Hilltown’s peace of mind shattered as the first whisper seeped out of a wristclamp autoreader over lunch, and before long, every device crackled with the news. Work stopped, students gathered, primed ears bent low to catch every detail. The collective heartrate skyrocketed. Inhabitants collapsed into chairs, eastern windows groaned as they were shoved open and eyes strained for something beyond the horizon. The dull old line where the plains cut the sky in half had always been present but unimportant. Not now. Promise lingered beneath its lip; opportunity raged towards town at fifty-five miles an hour.
Beneath the Hill, lodged deep in the rock where it had hidden for three hundred years, the Hilltown Energy Beetle’s turbines spooled up, preparing for the increased demand on the grid. Far above it, in every room, the people of Hilltown laughed and cried and hugged and danced.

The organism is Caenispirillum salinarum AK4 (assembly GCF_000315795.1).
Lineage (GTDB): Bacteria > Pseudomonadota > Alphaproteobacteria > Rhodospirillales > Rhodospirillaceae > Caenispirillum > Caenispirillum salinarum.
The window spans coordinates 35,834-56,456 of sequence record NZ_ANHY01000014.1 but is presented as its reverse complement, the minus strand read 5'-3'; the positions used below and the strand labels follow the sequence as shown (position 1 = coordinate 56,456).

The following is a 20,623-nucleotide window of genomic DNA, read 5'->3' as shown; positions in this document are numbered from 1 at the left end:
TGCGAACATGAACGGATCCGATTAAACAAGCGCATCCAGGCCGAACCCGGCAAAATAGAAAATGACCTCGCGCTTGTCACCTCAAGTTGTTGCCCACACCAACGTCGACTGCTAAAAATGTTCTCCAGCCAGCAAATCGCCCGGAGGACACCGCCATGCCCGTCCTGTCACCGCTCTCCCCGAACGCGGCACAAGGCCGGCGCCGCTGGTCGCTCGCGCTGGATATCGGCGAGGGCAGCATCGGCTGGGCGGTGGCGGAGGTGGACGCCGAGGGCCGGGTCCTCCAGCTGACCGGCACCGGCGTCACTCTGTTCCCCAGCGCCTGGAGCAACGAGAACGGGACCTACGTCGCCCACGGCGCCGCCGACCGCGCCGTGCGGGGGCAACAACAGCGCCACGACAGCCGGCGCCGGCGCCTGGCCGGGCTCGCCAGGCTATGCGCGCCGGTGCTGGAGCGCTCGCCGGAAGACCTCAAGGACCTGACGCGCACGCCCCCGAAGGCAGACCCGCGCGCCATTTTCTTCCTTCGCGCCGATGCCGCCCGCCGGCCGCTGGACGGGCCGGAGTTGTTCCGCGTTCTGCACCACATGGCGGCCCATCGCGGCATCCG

Parbrier College was coming. There was no time to waste.
All my life, I’d planned—no, dreamed—of catching a college like Dad. I’d heard his Wakereach boarding story so often at bedtime it felt like I’d been there, tasting the sea foam and feeling the burn of desperate paddling in my own arms. And now, I was going to get a shot at one. I wouldn’t have to spend weeks or months hunting it down, tracking its paths, living out of a backpack. Parbrier was coming to me.